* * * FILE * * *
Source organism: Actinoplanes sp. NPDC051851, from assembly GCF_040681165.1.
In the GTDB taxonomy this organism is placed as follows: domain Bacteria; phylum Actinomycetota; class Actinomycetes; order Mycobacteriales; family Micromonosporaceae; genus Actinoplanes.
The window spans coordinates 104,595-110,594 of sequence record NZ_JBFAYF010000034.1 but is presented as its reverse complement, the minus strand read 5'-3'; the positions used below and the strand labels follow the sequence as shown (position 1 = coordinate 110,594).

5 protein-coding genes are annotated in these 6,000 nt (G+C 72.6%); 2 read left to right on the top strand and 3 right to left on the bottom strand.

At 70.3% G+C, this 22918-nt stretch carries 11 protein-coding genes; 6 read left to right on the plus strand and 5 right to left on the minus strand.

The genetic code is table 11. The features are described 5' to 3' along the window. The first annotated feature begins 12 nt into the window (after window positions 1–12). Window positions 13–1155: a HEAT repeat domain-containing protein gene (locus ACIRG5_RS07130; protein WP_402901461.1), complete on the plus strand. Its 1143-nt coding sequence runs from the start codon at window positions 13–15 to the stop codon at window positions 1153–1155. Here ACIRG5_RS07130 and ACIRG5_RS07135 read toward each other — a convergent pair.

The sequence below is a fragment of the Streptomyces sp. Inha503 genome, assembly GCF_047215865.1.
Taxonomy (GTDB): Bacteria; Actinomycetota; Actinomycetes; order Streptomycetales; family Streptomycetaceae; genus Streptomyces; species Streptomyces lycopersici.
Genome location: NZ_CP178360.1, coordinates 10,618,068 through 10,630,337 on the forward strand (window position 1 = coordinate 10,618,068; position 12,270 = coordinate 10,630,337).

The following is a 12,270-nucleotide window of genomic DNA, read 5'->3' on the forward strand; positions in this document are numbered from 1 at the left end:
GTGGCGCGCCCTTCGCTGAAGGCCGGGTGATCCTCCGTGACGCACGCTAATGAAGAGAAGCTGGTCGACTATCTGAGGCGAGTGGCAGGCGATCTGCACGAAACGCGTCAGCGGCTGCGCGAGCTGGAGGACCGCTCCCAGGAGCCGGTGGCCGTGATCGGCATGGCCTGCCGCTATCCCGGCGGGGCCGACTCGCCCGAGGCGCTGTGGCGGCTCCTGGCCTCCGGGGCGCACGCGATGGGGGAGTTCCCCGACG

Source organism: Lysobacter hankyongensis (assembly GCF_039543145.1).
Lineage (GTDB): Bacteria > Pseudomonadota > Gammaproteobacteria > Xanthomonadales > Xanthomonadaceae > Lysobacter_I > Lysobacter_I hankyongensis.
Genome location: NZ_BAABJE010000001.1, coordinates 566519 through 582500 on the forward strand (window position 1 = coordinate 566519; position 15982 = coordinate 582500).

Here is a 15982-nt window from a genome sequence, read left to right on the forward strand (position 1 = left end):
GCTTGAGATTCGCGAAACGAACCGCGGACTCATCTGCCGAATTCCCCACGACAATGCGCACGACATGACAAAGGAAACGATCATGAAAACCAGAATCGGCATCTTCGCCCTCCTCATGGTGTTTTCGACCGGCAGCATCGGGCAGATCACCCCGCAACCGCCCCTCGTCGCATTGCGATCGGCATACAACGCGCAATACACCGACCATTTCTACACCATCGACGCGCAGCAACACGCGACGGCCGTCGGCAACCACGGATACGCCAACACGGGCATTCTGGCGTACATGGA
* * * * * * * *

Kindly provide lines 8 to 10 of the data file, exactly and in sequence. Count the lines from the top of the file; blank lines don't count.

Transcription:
Taxonomy (GTDB): Bacteria; Actinomycetota; Actinomycetes; order Streptomycetales; family Streptomycetaceae; genus Streptomyces; species Streptomyces lycopersici.
Genome location: NZ_CP178360.1, coordinates 10,618,068 through 10,630,337 on the forward strand (window position 1 = coordinate 10,618,068; position 12,270 = coordinate 10,630,337).

The following is a 12,270-nucleotide window of genomic DNA, read 5'->3' on the forward strand; positions in this document are numbered from 1 at the left end: